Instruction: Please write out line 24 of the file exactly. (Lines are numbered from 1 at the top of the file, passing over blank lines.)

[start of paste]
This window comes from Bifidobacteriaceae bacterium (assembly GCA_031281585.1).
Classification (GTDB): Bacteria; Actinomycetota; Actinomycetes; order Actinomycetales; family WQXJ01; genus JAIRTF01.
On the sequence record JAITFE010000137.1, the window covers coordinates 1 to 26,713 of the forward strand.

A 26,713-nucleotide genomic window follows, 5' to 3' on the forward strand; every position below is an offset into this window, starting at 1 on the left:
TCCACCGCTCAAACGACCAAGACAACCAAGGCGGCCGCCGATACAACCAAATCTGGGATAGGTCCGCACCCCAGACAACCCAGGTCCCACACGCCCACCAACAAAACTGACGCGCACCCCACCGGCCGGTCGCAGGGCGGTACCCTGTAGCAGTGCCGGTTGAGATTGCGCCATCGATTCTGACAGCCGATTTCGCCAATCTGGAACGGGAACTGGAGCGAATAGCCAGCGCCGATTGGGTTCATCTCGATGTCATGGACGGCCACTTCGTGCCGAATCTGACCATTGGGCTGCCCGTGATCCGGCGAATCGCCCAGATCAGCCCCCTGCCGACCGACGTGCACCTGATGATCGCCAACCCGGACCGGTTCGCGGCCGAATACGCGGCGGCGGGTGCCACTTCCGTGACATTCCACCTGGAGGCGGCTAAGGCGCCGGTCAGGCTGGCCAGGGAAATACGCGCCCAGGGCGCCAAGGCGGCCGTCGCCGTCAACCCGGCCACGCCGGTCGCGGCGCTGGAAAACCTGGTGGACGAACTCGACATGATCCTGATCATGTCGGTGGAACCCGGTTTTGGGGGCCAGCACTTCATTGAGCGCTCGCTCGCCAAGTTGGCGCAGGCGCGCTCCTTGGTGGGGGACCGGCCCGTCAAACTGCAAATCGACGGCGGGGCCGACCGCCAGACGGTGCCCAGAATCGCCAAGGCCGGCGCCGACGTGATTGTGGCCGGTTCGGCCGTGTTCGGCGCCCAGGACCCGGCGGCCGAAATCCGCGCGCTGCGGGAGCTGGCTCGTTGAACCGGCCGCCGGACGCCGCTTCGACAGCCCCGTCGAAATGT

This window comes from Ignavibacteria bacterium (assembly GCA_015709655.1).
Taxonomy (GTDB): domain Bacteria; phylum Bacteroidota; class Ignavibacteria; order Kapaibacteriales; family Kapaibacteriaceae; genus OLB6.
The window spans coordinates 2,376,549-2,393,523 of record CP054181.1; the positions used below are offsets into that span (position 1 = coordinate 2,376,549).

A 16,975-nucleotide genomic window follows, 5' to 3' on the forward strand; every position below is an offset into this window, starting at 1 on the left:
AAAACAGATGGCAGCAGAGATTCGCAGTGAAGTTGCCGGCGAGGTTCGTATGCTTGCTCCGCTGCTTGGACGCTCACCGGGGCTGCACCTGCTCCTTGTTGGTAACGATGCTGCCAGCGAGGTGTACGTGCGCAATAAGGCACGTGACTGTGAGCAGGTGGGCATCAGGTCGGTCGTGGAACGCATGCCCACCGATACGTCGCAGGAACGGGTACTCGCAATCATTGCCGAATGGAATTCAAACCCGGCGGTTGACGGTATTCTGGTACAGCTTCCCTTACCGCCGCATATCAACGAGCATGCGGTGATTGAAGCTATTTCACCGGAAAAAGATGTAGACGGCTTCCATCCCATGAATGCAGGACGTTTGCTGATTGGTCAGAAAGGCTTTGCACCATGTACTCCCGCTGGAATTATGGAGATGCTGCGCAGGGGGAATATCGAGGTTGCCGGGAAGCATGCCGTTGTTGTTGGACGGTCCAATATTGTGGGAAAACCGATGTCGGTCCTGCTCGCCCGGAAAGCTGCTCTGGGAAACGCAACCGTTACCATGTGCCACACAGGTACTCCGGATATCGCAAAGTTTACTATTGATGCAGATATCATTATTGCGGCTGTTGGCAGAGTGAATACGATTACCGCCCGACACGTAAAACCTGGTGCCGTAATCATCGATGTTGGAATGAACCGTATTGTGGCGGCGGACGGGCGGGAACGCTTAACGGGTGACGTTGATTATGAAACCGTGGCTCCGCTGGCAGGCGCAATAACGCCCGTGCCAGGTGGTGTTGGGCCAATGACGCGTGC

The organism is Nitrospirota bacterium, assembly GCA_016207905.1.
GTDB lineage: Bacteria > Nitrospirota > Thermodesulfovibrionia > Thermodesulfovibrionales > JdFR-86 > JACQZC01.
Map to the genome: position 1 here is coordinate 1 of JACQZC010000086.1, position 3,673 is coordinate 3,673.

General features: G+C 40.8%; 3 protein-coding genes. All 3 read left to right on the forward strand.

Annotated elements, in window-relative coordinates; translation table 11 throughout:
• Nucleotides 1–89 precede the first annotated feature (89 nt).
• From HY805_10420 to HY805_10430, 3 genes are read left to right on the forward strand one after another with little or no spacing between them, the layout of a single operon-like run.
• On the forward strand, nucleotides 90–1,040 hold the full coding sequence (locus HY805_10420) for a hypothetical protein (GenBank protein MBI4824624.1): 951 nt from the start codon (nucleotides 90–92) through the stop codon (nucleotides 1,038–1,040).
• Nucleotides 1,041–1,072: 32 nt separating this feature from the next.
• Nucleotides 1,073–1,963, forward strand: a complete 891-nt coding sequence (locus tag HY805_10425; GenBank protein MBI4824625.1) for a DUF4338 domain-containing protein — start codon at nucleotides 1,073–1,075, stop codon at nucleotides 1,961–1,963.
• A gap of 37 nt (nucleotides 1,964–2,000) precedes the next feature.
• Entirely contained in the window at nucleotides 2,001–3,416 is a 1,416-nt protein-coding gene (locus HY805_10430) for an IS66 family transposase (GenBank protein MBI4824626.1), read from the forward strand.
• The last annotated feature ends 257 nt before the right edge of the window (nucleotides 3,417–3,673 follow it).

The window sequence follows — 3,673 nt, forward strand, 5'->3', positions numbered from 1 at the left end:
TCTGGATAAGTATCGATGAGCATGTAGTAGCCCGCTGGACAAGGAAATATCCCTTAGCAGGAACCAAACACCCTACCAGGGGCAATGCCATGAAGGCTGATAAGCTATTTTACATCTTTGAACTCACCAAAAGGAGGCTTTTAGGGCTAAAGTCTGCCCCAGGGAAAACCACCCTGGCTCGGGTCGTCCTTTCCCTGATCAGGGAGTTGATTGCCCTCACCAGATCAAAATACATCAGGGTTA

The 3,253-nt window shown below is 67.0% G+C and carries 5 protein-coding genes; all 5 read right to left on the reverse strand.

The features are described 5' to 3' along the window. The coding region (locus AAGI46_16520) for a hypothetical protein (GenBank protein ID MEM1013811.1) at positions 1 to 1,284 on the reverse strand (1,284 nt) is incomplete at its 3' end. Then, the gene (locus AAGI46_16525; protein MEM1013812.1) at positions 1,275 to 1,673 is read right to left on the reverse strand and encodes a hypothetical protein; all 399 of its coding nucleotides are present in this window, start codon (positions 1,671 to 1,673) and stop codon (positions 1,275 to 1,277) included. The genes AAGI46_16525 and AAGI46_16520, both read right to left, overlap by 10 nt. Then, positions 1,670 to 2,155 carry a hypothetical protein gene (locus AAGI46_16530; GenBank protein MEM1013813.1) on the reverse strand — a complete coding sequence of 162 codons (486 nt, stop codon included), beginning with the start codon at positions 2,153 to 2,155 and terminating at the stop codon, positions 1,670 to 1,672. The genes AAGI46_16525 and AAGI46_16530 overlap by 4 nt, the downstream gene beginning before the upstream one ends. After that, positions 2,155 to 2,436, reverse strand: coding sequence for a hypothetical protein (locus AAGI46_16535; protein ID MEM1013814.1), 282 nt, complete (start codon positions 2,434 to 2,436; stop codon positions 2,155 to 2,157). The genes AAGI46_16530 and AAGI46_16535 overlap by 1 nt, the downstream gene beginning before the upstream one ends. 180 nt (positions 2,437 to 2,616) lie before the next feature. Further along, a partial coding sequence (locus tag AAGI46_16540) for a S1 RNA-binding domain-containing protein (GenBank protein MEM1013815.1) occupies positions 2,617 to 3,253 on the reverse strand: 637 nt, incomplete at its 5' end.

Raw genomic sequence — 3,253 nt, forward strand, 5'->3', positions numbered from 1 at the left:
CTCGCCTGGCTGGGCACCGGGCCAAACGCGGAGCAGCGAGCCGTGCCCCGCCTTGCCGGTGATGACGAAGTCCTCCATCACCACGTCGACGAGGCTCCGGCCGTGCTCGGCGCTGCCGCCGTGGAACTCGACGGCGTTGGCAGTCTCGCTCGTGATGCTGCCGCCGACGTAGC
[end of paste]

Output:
The window sequence follows — 3,673 nt, forward strand, 5'->3', positions numbered from 1 at the left end: